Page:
The "high point" of this entire segment consists of me having to take a leak. It started with a vague urge just past Ludlow. Only there is literally no place to go, other than the side of the road, and it would be just my luck that a CHP would happen to be hiding under that exact bush and write me a $300 ticket for public urination. It happened to a guy I know on I-15 on the way to Las Vegas, and there's more offroad cover, there. But there are is nowhere to stop; I-40 is laid out fairly straight, where US-66 meandered from small town to town basically several miles south of the route of I-40. So there is no one and nothing and no place where it is technically legal to relieve yourself. So the pressure builds. After about thirty miles, I'm squirming in my seat. I don't want to mention a number, but my speed starts creeping upwards. Luckily, none of the truckers picks this time to try to run me off the road, or the problem would become academic, and I'd just have to change my pants. I'm trying to concentrate on driving and trying to focus what's left over in Jeff Wayne's Musical Version of War of the Worlds, a late 1970s performance piece with Richard Burton narrating passages from the original HG Wells and several moderately well known performers of the era performing musical numbers. Well worth listening to, and, as the surrounding scenery seemed definitely martian, appropriate. Except for the freeway and associated signs, nothing manmade in sight the whole way. About the point in time where I'm about to conclude a potential $300 ticket is a chance worth taking, I see a sign that says "rest area 12 miles". By this time it's bad. I mean I've got to go as bad as Tycho Brahe must have. I'm not certain I'll be able to contain it when I stand up. But off I go, happy in the knowledge that I Have A Goal. A trucker doing 53 mph by my speedometer pulls right in front of me with about two miles to go (no pun intended), and if my car came equipped with photon torpedoes he'd have been driving a rapidly expanding ball of superheated gasses, because it hurt, and it hurt worse when I had to brake. Finally, we pull into the rest area, and I manage to make it into the restrooms without suffering containment failure. And then by the time I walk back to the car, I've got to go again. Empty the tanks completely. Then off, up a couple more hills, before starting down the hill to the Colorado River. The sign says "Running Springs Summit 2770 feet." Hardly worth posting.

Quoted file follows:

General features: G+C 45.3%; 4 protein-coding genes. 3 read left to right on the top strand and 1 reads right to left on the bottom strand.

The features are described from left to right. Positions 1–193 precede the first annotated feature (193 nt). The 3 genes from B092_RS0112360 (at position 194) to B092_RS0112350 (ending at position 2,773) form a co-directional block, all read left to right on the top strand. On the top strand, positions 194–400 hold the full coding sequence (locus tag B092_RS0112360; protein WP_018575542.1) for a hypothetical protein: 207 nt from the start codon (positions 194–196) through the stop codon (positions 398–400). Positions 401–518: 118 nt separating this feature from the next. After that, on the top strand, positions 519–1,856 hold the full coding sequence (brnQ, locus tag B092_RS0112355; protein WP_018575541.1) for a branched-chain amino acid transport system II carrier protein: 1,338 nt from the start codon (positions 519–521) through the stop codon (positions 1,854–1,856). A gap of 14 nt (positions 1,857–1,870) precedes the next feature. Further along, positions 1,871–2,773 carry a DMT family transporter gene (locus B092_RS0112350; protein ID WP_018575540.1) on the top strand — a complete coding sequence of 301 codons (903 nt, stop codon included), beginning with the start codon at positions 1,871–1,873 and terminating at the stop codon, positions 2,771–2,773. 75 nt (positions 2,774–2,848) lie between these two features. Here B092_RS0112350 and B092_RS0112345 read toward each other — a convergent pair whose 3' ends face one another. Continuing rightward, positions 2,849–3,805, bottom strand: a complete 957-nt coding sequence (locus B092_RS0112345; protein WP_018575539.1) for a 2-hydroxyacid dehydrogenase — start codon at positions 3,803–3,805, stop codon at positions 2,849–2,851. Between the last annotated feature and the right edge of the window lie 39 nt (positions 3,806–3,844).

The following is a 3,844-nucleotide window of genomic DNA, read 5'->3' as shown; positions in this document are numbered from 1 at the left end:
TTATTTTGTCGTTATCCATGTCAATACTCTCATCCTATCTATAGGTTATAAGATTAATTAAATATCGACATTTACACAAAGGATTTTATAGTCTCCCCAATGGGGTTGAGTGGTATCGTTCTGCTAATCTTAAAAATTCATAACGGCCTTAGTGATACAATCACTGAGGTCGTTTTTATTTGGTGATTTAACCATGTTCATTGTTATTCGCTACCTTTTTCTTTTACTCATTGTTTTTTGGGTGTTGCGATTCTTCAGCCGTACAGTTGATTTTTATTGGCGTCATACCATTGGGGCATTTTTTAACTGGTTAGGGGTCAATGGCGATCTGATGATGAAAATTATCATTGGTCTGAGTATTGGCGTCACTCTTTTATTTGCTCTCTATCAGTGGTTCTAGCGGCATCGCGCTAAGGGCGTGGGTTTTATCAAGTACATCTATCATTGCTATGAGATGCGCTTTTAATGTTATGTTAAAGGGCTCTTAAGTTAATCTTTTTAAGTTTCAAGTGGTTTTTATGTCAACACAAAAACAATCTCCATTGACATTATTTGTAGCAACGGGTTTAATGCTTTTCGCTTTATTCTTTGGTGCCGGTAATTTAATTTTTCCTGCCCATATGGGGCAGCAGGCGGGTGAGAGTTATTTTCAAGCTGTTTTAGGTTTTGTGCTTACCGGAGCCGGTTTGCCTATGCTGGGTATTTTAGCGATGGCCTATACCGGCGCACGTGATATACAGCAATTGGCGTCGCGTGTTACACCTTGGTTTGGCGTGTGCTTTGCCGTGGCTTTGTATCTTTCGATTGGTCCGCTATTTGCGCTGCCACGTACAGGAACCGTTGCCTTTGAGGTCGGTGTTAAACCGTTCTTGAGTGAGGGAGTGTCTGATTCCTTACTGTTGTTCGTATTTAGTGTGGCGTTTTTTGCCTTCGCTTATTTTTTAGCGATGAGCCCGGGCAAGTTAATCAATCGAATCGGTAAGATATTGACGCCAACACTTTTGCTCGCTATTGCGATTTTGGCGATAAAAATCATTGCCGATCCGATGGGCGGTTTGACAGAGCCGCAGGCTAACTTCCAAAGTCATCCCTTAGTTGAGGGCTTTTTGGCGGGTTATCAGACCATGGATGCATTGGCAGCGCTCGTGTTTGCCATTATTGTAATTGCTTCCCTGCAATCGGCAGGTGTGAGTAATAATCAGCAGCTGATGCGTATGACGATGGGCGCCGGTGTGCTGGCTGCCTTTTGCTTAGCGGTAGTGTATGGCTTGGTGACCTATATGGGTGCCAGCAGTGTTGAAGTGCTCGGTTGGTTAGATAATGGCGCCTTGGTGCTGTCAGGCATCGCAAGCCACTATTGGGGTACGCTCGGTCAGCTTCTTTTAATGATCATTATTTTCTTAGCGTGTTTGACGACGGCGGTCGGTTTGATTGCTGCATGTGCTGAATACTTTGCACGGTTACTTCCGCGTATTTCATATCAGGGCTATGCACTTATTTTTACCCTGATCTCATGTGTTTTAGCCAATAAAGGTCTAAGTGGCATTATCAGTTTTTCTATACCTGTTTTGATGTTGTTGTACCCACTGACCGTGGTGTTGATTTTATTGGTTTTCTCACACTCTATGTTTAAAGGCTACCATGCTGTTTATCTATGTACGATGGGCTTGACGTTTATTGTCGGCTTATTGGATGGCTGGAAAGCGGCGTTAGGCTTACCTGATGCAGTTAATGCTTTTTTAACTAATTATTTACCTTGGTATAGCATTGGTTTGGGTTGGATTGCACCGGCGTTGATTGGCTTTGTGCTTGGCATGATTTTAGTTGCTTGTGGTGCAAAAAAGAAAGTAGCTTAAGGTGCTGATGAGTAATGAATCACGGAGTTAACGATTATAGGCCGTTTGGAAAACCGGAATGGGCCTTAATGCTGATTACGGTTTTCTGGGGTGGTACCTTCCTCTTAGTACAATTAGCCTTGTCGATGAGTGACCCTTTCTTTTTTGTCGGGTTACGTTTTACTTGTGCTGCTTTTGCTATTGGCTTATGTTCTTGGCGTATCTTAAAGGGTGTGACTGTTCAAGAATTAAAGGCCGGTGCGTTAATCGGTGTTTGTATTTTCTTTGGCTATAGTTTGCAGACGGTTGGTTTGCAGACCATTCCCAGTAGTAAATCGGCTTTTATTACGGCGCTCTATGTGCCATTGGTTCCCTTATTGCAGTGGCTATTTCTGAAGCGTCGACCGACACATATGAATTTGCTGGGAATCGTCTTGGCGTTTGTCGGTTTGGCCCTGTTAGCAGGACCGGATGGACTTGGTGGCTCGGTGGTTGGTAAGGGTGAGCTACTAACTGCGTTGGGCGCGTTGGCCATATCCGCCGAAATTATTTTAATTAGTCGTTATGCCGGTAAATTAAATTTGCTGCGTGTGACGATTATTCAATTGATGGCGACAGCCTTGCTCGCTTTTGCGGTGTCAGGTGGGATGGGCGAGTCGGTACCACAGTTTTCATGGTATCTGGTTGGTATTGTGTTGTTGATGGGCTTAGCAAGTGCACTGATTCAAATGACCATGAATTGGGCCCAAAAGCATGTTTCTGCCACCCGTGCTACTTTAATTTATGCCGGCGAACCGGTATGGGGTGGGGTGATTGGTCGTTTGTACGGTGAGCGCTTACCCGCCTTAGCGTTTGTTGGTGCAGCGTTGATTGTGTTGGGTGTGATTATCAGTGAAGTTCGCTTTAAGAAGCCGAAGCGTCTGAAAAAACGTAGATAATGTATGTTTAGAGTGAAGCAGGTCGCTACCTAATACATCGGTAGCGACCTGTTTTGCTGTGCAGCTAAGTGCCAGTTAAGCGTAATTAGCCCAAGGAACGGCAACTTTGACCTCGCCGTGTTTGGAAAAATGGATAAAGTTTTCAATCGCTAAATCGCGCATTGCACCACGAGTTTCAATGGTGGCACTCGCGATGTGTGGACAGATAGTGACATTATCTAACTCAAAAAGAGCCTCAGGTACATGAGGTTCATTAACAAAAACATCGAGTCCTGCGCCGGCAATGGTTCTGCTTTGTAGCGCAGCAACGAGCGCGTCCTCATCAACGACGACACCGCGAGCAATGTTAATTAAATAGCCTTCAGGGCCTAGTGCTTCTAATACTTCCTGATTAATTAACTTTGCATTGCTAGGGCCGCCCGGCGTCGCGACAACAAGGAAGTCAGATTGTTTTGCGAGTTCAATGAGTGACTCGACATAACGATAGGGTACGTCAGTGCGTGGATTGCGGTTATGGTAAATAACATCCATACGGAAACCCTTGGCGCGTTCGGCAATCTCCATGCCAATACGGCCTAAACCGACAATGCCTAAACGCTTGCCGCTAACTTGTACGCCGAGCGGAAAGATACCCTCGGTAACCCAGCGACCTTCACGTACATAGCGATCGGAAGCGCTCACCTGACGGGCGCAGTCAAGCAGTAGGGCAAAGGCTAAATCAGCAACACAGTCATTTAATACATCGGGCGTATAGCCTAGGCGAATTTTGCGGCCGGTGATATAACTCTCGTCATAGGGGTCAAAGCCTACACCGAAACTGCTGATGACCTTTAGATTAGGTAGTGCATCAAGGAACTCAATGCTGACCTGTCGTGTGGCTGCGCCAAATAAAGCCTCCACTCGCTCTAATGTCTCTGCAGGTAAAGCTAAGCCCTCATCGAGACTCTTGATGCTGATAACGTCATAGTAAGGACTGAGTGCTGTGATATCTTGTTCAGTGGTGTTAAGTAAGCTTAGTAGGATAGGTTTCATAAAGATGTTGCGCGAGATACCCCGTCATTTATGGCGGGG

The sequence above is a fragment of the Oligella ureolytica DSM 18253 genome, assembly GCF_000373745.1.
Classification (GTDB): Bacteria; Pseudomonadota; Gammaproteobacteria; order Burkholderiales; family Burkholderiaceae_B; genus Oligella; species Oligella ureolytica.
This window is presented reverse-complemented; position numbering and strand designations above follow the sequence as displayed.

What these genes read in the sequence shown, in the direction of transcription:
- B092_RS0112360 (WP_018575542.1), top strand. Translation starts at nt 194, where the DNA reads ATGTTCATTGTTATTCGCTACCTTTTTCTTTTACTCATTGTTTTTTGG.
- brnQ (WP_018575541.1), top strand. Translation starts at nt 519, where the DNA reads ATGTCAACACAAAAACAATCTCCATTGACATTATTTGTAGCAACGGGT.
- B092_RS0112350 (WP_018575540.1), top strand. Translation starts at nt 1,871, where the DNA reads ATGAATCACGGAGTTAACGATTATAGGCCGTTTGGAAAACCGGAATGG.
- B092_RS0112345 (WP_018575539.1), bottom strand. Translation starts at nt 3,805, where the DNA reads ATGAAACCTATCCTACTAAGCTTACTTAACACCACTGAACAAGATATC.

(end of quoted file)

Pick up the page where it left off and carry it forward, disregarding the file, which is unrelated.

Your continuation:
Down the hill, I-40 is joined by US 95 which parallels the Colorado River from Mexico north to Las Vegas. I-40 makes a big loop to the south starting at the town of Needles (which I usually call "Needless"), so even though you're within a mile of Arizona the whole way, it's about ten miles until you actually cross over the river. But I don't really mind, because you can see green things from here, which after that long staring at basically bare dirt, any green is welcome. Drop down to about 500 feet elevation. You're also close to the Nevada line at Needles. Pass a couple of recreation areas, then over the river. There's a cool looking bridge just to the south, and of course the railroad crosses over where you do. There are a couple of little gas station and food combos at the offramps off the freeway here, but I don't see any actual, you know, dwelling places. The posted limit goes up to 75, and so do I. Then the state of Arizona for some unknown reason puts a "no lane changes" restriction on the interstate for about a mile and a half prior to their inspection station, which has got to be nearly ten miles in. By now, any sign of the river is lnvisible behind the hills. There is no more green. I-40 eventually starts northbound again as it starts to get dark. The scenery was starting to get pretty, the "painted" buttes and such that Arizona is famous for, but you can't see it in the dark. Through the town of Yucca, which appears to be basically a freeway offramp connected to a freeway onramp, with buildings on both. Then about 40 miles past the river, a town centered around a large building that looks like a large painted toaster. Up the side of the line of bluffs we've been paralleling, and past "historic" Kingman, which looks like it grew up holding on to the sides of those bluffs, into where most of the people actually live on the other side of the ridgeline, and off the freeway. Three miles north, turn right and go past the community college, and we're there.